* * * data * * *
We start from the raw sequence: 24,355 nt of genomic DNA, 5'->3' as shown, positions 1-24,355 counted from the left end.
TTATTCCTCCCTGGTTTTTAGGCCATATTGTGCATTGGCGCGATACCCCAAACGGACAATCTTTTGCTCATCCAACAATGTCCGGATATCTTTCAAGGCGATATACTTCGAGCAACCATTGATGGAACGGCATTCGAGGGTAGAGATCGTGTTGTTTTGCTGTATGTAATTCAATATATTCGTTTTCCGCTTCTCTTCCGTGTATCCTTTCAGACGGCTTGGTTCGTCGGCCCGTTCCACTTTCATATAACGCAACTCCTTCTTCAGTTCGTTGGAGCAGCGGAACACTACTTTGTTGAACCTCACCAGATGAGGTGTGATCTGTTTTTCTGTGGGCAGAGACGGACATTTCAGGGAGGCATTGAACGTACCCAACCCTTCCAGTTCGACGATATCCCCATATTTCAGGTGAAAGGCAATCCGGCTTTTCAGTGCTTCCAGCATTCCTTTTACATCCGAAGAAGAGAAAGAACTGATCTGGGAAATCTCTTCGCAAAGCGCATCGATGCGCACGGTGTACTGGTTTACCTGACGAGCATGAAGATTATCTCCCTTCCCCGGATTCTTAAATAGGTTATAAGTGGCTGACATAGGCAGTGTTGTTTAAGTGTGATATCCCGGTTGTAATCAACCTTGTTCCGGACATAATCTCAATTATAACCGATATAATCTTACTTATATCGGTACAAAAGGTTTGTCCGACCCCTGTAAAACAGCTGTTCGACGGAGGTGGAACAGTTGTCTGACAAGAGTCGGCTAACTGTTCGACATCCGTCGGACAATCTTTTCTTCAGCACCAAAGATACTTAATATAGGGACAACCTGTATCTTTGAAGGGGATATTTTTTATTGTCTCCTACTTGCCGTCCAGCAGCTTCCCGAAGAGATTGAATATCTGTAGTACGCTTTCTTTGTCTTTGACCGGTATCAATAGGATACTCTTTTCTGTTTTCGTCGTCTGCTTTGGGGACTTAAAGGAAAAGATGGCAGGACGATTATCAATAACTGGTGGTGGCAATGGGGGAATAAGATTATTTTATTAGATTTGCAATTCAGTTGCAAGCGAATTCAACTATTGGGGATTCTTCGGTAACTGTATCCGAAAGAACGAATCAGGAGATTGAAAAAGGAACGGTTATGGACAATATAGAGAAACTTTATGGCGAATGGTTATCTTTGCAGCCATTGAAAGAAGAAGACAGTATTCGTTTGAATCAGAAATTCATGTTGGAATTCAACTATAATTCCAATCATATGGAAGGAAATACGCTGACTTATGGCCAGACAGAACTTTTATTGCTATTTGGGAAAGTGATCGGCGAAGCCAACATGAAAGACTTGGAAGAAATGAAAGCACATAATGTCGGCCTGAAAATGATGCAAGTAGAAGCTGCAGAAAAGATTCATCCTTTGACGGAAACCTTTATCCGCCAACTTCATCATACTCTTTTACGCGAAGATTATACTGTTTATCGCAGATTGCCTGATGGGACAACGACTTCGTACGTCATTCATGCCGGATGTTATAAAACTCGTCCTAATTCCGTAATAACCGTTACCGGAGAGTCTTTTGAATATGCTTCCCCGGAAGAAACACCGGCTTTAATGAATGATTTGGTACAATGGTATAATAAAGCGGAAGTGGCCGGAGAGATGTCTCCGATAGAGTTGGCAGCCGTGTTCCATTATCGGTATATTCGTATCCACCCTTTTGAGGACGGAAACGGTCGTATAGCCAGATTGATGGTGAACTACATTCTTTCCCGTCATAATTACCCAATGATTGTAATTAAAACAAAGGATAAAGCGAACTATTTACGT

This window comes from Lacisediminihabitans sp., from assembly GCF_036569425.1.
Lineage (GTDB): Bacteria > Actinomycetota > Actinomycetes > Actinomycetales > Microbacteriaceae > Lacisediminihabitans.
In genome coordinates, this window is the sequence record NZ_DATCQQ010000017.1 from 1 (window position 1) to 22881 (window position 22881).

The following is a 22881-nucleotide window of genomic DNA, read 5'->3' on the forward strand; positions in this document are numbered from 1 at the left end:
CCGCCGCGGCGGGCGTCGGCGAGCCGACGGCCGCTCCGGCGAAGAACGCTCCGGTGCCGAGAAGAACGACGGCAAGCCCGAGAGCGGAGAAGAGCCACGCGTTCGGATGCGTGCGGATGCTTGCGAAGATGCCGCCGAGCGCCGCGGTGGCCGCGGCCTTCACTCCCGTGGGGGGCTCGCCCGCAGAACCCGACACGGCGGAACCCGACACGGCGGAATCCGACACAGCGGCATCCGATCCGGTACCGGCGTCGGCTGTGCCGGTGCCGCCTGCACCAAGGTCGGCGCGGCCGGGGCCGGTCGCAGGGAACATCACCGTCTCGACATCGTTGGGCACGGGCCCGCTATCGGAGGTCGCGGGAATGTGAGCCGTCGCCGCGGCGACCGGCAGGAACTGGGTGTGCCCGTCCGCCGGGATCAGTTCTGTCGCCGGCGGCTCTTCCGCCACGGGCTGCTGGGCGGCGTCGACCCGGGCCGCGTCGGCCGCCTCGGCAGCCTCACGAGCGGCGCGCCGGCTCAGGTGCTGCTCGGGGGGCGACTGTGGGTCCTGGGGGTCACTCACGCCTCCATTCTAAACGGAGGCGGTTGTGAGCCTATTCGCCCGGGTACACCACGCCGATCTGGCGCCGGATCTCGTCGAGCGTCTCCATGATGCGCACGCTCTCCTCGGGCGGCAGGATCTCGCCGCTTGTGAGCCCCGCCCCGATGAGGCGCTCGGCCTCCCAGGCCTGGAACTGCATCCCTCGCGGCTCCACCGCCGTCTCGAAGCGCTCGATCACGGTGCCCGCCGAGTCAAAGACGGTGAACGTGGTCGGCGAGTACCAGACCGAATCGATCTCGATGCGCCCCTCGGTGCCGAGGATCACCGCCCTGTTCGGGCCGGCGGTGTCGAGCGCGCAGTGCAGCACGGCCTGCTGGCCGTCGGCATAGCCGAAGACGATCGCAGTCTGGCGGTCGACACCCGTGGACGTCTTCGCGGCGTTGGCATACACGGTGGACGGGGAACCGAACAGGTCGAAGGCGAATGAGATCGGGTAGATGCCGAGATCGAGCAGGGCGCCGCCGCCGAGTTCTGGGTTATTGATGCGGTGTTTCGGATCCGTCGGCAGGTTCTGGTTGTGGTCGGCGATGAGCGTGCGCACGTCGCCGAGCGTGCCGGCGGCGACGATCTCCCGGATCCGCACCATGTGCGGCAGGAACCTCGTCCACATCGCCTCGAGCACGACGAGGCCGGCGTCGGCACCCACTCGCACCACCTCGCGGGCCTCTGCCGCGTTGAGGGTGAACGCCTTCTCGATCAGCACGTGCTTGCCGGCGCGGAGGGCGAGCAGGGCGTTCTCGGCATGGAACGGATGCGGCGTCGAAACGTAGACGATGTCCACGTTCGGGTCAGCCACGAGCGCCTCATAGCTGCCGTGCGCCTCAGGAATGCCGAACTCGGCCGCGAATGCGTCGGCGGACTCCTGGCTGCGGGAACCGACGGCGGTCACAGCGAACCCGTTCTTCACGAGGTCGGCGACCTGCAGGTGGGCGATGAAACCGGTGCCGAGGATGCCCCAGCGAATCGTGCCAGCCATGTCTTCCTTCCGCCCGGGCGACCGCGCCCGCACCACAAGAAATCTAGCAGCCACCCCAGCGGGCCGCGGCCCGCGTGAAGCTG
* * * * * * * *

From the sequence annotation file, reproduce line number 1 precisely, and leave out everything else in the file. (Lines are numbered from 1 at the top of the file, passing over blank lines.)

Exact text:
We start from the raw sequence: 24,355 nt of genomic DNA, 5'->3' as shown, positions 1-24,355 counted from the left end.